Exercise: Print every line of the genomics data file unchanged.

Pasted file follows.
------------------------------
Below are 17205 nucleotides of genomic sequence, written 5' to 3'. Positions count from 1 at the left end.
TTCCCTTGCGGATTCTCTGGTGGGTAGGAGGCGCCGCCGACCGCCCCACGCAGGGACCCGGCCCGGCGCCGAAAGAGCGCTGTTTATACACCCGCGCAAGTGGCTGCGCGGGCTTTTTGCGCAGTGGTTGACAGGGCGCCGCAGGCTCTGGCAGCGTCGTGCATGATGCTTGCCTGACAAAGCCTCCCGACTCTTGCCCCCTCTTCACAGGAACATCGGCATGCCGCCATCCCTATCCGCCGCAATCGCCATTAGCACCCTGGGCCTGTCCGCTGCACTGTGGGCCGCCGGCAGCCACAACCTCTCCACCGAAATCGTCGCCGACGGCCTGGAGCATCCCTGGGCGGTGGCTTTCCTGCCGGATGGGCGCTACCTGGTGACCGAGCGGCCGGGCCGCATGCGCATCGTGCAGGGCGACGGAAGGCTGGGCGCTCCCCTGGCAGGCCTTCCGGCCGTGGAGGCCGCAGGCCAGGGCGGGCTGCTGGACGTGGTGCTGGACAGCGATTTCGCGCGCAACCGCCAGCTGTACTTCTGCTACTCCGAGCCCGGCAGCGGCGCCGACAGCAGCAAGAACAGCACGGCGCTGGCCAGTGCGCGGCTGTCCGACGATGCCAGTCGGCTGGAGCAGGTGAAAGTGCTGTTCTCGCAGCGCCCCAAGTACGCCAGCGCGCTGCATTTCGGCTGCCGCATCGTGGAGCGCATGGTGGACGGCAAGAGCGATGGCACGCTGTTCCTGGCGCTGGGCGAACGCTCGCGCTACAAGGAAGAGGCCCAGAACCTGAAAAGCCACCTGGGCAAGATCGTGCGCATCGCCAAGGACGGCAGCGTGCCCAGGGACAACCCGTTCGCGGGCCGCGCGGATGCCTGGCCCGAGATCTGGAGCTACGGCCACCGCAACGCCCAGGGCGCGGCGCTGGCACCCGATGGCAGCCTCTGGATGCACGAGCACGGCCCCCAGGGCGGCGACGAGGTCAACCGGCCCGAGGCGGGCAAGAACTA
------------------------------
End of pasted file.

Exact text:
Below are 17205 nucleotides of genomic sequence, written 5' to 3'. Positions count from 1 at the left end.
TTCCCTTGCGGATTCTCTGGTGGGTAGGAGGCGCCGCCGACCGCCCCACGCAGGGACCCGGCCCGGCGCCGAAAGAGCGCTGTTTATACACCCGCGCAAGTGGCTGCGCGGGCTTTTTGCGCAGTGGTTGACAGGGCGCCGCAGGCTCTGGCAGCGTCGTGCATGATGCTTGCCTGACAAAGCCTCCCGACTCTTGCCCCCTCTTCACAGGAACATCGGCATGCCGCCATCCCTATCCGCCGCAATCGCCATTAGCACCCTGGGCCTGTCCGCTGCACTGTGGGCCGCCGGCAGCCACAACCTCTCCACCGAAATCGTCGCCGACGGCCTGGAGCATCCCTGGGCGGTGGCTTTCCTGCCGGATGGGCGCTACCTGGTGACCGAGCGGCCGGGCCGCATGCGCATCGTGCAGGGCGACGGAAGGCTGGGCGCTCCCCTGGCAGGCCTTCCGGCCGTGGAGGCCGCAGGCCAGGGCGGGCTGCTGGACGTGGTGCTGGACAGCGATTTCGCGCGCAACCGCCAGCTGTACTTCTGCTACTCCGAGCCCGGCAGCGGCGCCGACAGCAGCAAGAACAGCACGGCGCTGGCCAGTGCGCGGCTGTCCGACGATGCCAGTCGGCTGGAGCAGGTGAAAGTGCTGTTCTCGCAGCGCCCCAAGTACGCCAGCGCGCTGCATTTCGGCTGCCGCATCGTGGAGCGCATGGTGGACGGCAAGAGCGATGGCACGCTGTTCCTGGCGCTGGGCGAACGCTCGCGCTACAAGGAAGAGGCCCAGAACCTGAAAAGCCACCTGGGCAAGATCGTGCGCATCGCCAAGGACGGCAGCGTGCCCAGGGACAACCCGTTCGCGGGCCGCGCGGATGCCTGGCCCGAGATCTGGAGCTACGGCCACCGCAACGCCCAGGGCGCGGCGCTGGCACCCGATGGCAGCCTCTGGATGCACGAGCACGGCCCCCAGGGCGGCGACGAGGTCAACCGGCCCGAGGCGGGCAAGAACTA